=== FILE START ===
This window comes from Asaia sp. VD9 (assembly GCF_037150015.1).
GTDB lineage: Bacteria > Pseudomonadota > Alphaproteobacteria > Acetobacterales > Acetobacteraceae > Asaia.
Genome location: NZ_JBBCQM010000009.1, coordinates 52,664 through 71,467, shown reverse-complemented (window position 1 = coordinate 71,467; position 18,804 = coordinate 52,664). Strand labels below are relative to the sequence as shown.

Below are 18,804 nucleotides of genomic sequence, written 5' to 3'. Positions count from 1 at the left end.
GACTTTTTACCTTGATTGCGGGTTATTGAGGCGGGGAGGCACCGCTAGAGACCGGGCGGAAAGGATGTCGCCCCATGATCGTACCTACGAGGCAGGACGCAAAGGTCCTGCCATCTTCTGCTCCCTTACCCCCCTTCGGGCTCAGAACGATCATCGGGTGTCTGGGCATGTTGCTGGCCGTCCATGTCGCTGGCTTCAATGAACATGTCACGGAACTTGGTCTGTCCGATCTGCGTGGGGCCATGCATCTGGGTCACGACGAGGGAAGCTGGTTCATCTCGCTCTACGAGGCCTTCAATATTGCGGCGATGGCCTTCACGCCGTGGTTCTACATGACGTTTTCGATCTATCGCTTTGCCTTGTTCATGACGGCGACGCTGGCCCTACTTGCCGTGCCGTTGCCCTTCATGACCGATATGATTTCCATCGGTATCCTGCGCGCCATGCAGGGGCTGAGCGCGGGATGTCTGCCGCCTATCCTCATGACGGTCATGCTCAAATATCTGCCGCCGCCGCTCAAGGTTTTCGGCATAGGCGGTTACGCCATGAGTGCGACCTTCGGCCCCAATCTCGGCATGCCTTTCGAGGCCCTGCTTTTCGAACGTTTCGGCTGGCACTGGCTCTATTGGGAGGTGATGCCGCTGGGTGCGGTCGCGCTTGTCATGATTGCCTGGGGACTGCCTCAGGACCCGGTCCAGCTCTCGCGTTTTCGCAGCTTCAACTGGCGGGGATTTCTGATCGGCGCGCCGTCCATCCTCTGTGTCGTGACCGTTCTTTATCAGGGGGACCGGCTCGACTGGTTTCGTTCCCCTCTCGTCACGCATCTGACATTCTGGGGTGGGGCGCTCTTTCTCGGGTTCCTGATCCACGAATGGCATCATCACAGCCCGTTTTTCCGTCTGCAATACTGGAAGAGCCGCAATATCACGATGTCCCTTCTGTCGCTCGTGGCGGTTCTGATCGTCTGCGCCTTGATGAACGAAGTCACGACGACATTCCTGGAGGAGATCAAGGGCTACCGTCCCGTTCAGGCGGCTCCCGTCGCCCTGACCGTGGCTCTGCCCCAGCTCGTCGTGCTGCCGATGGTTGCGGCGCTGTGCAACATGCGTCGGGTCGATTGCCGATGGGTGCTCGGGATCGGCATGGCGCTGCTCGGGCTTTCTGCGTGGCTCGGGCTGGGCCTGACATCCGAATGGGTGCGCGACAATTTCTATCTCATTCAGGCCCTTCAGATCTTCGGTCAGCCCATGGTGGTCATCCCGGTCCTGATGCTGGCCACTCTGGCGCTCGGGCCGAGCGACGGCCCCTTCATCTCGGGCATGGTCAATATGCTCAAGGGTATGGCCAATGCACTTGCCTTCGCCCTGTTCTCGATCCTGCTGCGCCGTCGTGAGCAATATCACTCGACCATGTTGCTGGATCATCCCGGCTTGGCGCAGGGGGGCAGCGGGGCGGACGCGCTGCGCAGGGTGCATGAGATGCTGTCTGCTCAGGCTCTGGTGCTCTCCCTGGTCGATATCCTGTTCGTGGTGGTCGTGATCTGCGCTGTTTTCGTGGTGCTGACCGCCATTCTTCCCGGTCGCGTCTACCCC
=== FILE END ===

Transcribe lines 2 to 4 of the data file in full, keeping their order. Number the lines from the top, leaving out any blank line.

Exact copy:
GTDB lineage: Bacteria > Pseudomonadota > Alphaproteobacteria > Acetobacterales > Acetobacteraceae > Asaia.
Genome location: NZ_JBBCQM010000009.1, coordinates 52,664 through 71,467, shown reverse-complemented (window position 1 = coordinate 71,467; position 18,804 = coordinate 52,664). Strand labels below are relative to the sequence as shown.

Below are 18,804 nucleotides of genomic sequence, written 5' to 3'. Positions count from 1 at the left end.